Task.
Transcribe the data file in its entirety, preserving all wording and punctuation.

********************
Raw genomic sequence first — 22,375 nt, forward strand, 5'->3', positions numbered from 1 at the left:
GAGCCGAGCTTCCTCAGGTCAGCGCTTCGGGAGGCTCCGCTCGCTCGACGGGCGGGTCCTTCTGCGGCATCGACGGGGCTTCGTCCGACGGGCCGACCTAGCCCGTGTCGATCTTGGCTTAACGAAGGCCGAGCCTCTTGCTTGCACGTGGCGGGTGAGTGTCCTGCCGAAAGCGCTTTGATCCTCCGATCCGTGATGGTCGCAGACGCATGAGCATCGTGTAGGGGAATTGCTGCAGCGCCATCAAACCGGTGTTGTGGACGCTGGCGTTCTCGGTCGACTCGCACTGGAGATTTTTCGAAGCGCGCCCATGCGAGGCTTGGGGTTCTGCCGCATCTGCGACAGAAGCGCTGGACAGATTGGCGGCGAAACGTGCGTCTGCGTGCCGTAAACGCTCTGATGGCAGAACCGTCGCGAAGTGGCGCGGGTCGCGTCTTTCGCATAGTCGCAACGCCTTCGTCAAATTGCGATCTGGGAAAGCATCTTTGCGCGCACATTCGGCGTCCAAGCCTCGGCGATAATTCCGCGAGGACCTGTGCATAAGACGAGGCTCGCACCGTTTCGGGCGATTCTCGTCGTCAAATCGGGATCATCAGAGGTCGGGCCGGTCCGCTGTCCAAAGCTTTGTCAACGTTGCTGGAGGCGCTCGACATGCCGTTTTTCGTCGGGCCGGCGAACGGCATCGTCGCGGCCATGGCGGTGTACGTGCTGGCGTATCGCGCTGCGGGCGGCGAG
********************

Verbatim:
Raw genomic sequence first — 22,375 nt, forward strand, 5'->3', positions numbered from 1 at the left:
GAGCCGAGCTTCCTCAGGTCAGCGCTTCGGGAGGCTCCGCTCGCTCGACGGGCGGGTCCTTCTGCGGCATCGACGGGGCTTCGTCCGACGGGCCGACCTAGCCCGTGTCGATCTTGGCTTAACGAAGGCCGAGCCTCTTGCTTGCACGTGGCGGGTGAGTGTCCTGCCGAAAGCGCTTTGATCCTCCGATCCGTGATGGTCGCAGACGCATGAGCATCGTGTAGGGGAATTGCTGCAGCGCCATCAAACCGGTGTTGTGGACGCTGGCGTTCTCGGTCGACTCGCACTGGAGATTTTTCGAAGCGCGCCCATGCGAGGCTTGGGGTTCTGCCGCATCTGCGACAGAAGCGCTGGACAGATTGGCGGCGAAACGTGCGTCTGCGTGCCGTAAACGCTCTGATGGCAGAACCGTCGCGAAGTGGCGCGGGTCGCGTCTTTCGCATAGTCGCAACGCCTTCGTCAAATTGCGATCTGGGAAAGCATCTTTGCGCGCACATTCGGCGTCCAAGCCTCGGCGATAATTCCGCGAGGACCTGTGCATAAGACGAGGCTCGCACCGTTTCGGGCGATTCTCGTCGTCAAATCGGGATCATCAGAGGTCGGGCCGGTCCGCTGTCCAAAGCTTTGTCAACGTTGCTGGAGGCGCTCGACATGCCGTTTTTCGTCGGGCCGGCGAACGGCATCGTCGCGGCCATGGCGGTGTACGTGCTGGCGTATCGCGCTGCGGGCGGCGAG